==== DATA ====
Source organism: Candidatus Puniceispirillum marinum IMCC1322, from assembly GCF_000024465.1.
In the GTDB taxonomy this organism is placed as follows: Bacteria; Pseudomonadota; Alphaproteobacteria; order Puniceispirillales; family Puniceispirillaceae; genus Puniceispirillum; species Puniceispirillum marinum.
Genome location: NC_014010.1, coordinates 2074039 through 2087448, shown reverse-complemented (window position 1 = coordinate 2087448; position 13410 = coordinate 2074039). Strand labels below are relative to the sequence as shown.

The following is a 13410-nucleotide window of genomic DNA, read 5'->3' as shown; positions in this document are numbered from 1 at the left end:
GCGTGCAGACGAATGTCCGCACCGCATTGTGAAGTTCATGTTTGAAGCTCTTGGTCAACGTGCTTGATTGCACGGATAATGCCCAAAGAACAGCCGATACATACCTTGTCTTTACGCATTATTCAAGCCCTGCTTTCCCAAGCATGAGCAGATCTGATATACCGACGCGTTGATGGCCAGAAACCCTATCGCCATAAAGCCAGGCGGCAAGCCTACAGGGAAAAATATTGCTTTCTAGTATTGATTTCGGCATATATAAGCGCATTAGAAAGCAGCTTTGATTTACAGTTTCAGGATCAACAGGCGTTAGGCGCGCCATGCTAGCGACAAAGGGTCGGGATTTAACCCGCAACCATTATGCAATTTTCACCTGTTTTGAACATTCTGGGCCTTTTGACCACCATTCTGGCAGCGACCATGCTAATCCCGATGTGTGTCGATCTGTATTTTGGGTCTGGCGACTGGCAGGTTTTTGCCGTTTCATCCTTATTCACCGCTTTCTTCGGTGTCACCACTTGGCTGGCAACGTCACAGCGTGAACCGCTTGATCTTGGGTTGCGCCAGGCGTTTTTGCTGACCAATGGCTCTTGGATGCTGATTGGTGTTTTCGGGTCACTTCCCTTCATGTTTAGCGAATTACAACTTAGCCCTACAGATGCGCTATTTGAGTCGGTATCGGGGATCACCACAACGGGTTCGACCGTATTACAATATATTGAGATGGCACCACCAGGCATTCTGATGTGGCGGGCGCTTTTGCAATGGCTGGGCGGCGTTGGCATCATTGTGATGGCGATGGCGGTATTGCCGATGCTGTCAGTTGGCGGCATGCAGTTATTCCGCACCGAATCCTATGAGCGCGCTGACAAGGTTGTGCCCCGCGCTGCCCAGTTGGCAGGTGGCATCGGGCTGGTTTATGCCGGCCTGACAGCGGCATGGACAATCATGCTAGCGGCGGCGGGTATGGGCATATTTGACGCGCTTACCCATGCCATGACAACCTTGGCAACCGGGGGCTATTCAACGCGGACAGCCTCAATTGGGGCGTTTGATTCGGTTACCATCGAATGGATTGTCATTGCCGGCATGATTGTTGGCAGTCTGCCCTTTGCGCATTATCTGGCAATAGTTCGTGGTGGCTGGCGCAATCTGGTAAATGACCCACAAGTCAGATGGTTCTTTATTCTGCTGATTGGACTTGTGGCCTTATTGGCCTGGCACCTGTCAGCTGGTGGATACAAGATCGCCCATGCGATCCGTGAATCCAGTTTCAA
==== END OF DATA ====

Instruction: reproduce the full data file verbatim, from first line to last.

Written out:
Source organism: Candidatus Puniceispirillum marinum IMCC1322, from assembly GCF_000024465.1.
In the GTDB taxonomy this organism is placed as follows: Bacteria; Pseudomonadota; Alphaproteobacteria; order Puniceispirillales; family Puniceispirillaceae; genus Puniceispirillum; species Puniceispirillum marinum.
Genome location: NC_014010.1, coordinates 2074039 through 2087448, shown reverse-complemented (window position 1 = coordinate 2087448; position 13410 = coordinate 2074039). Strand labels below are relative to the sequence as shown.

The following is a 13410-nucleotide window of genomic DNA, read 5'->3' as shown; positions in this document are numbered from 1 at the left end:
GCGTGCAGACGAATGTCCGCACCGCATTGTGAAGTTCATGTTTGAAGCTCTTGGTCAACGTGCTTGATTGCACGGATAATGCCCAAAGAACAGCCGATACATACCTTGTCTTTACGCATTATTCAAGCCCTGCTTTCCCAAGCATGAGCAGATCTGATATACCGACGCGTTGATGGCCAGAAACCCTATCGCCATAAAGCCAGGCGGCAAGCCTACAGGGAAAAATATTGCTTTCTAGTATTGATTTCGGCATATATAAGCGCATTAGAAAGCAGCTTTGATTTACAGTTTCAGGATCAACAGGCGTTAGGCGCGCCATGCTAGCGACAAAGGGTCGGGATTTAACCCGCAACCATTATGCAATTTTCACCTGTTTTGAACATTCTGGGCCTTTTGACCACCATTCTGGCAGCGACCATGCTAATCCCGATGTGTGTCGATCTGTATTTTGGGTCTGGCGACTGGCAGGTTTTTGCCGTTTCATCCTTATTCACCGCTTTCTTCGGTGTCACCACTTGGCTGGCAACGTCACAGCGTGAACCGCTTGATCTTGGGTTGCGCCAGGCGTTTTTGCTGACCAATGGCTCTTGGATGCTGATTGGTGTTTTCGGGTCACTTCCCTTCATGTTTAGCGAATTACAACTTAGCCCTACAGATGCGCTATTTGAGTCGGTATCGGGGATCACCACAACGGGTTCGACCGTATTACAATATATTGAGATGGCACCACCAGGCATTCTGATGTGGCGGGCGCTTTTGCAATGGCTGGGCGGCGTTGGCATCATTGTGATGGCGATGGCGGTATTGCCGATGCTGTCAGTTGGCGGCATGCAGTTATTCCGCACCGAATCCTATGAGCGCGCTGACAAGGTTGTGCCCCGCGCTGCCCAGTTGGCAGGTGGCATCGGGCTGGTTTATGCCGGCCTGACAGCGGCATGGACAATCATGCTAGCGGCGGCGGGTATGGGCATATTTGACGCGCTTACCCATGCCATGACAACCTTGGCAACCGGGGGCTATTCAACGCGGACAGCCTCAATTGGGGCGTTTGATTCGGTTACCATCGAATGGATTGTCATTGCCGGCATGATTGTTGGCAGTCTGCCCTTTGCGCATTATCTGGCAATAGTTCGTGGTGGCTGGCGCAATCTGGTAAATGACCCACAAGTCAGATGGTTCTTTATTCTGCTGATTGGACTTGTGGCCTTATTGGCCTGGCACCTGTCAGCTGGTGGATACAAGATCGCCCATGCGATCCGTGAATCCAGTTTCAA